In the current climate the importance of cost cutting to any business is essential. With the main office costs for any occupier being rents, rates and service charges, the opportunities for cost cutting are limited. An occupier is contractually obliged to pay the rent agreed and whilst occupiers may moan about their service charge, ultimately it also has to be paid. The one item an occupier can do something about is their Business Rates but only if they act fast.
An appeal or claim at this late stage is perfectly allowable and to paraphrase our MPs, ‘within the rules’. Any appeal or claim, which incidentally costs nothing to make and can be withdrawn at anytime, can come in many guises but usually it is an appeal or claim that the occupier’s premises have generally been overvalued or that there has been a ‘material change in circumstances’ at some point during the 5-year Revaluation period. These are more widely described by the VOA as changes that relate to the ‘physical state’ of the property or its locality. As such, changes that are ‘physically manifest’ can be quite varied but typically relate to new building development or street works causing disturbance through noise, vibration or pollution.
In the case of noise or vibration, and in most cities or large towns there is normally some kind of building work going on all the time, this could even include an occupier’s own refurbishment works to their own premises.
While pure economic factors, such as the recession, are not taken into account, a claim maybe made where there is an over supply of empty offices due to excess office supply and over development. The same case can also be made for retail where there are a substantial number of empty shops on a high street. A further example could be ‘competitor impact’ where for instance in the leisure industry, a new hotel opens near to an existing hotel and the presence of this new entrant materially affects the existing hotels trade.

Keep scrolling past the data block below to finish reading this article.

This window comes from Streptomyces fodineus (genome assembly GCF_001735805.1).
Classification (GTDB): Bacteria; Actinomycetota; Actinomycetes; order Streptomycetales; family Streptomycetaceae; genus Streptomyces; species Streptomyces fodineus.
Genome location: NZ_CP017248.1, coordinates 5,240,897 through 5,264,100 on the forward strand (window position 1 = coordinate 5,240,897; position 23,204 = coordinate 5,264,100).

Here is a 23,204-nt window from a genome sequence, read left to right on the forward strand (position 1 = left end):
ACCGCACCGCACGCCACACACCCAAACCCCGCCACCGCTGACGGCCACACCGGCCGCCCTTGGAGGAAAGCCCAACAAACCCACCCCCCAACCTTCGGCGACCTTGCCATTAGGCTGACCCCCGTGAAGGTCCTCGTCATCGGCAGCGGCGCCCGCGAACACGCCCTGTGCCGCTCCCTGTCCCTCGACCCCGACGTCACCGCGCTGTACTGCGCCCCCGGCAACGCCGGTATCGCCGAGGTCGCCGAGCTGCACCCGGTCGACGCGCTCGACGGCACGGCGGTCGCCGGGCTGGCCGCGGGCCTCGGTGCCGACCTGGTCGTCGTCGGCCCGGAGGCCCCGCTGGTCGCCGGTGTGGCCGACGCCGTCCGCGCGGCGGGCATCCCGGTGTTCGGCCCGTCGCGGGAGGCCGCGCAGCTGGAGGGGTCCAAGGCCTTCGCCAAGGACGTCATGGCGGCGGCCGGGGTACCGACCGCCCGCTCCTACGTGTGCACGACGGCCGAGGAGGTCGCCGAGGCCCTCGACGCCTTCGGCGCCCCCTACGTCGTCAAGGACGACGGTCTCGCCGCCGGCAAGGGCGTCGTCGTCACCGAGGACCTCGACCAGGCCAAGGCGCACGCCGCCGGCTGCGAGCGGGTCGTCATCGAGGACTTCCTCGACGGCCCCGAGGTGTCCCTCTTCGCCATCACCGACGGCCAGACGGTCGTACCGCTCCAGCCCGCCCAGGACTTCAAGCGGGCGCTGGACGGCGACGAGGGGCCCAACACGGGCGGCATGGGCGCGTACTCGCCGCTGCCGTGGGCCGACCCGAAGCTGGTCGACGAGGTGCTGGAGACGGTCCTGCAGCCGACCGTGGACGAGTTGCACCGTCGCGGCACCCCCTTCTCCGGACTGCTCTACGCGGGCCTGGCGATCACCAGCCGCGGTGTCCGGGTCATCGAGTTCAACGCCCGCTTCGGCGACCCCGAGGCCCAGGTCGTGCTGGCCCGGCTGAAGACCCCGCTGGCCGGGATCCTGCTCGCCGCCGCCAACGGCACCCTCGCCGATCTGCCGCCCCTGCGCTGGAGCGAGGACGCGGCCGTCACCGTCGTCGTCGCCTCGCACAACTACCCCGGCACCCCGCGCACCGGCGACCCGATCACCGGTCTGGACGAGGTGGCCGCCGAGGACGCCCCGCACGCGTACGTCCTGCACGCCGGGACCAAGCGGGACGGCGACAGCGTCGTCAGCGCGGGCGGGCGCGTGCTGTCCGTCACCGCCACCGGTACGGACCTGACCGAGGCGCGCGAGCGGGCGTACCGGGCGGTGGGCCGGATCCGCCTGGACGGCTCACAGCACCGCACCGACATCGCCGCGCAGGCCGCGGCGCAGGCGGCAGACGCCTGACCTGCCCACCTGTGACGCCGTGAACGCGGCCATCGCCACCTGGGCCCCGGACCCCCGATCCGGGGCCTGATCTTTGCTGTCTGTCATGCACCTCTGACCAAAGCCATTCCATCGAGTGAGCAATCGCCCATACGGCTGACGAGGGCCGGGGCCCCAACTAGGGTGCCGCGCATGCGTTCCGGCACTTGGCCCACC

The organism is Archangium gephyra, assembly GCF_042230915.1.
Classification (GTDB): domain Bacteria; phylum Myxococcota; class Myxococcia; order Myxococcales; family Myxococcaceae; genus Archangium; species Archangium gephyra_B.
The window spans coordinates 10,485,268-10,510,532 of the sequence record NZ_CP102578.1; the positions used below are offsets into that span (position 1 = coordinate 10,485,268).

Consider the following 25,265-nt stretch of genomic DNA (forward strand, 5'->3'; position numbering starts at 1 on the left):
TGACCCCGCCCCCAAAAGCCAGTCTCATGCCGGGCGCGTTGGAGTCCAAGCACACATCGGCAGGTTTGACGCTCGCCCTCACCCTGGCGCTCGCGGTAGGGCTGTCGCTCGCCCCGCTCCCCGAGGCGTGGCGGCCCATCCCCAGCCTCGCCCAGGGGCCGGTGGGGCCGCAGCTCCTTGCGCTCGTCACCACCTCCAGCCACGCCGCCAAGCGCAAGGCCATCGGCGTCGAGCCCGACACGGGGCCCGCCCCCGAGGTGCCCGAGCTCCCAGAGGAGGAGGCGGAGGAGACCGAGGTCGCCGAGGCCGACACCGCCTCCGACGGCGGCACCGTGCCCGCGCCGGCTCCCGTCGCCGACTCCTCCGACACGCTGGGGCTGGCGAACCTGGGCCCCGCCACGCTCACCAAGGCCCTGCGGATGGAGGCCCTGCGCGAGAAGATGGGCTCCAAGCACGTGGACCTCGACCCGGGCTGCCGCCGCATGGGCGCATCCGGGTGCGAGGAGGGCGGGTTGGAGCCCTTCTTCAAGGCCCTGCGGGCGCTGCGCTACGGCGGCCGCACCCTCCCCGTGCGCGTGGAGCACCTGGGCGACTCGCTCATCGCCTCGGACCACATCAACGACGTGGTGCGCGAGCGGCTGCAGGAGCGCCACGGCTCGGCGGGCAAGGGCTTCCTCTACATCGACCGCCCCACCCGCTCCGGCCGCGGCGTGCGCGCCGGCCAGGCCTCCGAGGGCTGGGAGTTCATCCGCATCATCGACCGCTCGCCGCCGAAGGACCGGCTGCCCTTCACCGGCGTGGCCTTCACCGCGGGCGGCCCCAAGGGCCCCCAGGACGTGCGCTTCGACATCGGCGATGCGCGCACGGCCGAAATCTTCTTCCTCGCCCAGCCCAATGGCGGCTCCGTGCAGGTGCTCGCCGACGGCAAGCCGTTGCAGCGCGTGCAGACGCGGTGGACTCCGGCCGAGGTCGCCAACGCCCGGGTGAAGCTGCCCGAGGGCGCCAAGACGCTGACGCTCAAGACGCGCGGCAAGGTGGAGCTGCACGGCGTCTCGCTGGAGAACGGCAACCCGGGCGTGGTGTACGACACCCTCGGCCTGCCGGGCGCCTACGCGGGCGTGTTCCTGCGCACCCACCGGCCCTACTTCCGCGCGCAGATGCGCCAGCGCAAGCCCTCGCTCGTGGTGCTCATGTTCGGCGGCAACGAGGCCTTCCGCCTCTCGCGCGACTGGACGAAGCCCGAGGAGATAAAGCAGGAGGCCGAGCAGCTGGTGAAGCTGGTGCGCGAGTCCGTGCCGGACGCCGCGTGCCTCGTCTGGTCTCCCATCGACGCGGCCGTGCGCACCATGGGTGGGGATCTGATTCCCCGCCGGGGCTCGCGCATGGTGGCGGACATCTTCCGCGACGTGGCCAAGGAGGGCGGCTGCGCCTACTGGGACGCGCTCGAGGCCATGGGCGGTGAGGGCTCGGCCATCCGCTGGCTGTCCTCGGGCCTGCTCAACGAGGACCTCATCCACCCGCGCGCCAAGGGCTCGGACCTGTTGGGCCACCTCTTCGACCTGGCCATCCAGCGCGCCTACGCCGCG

Under the rules only one appeal of Business Rates is permitted per property but even if an occupier has already appealed its Business Rates in the past it maybe possible for the occupier to lodge a further appeal. This is because an occupier could always ask its landlord to lodge the appeal on its behalf in their name. If the occupier is the owner and freeholder of their own premises and they have already lodged an appeal in the past then they may still be able to enable a review from the VOA because the VOA is under an obligation to ‘maintain a correct list’.
Anyone wanting to make an appeal over their Business Rates should contact a member of the Rating Surveyors Association who will be able to assist you in making an appeal. Even companies in administration may also be able to appeal their Business Rates with any savings going to creditors.
This chance for occupiers to retrospectively appeal or claim against their Business Rates is a one-off opportunity that should be grabbed with both hands. Do not let ignorance or worrying about your Isas stop you from making real savings in this financial year.
Simon Harris is a Partner in the Rating Department of Montagu Evans LLP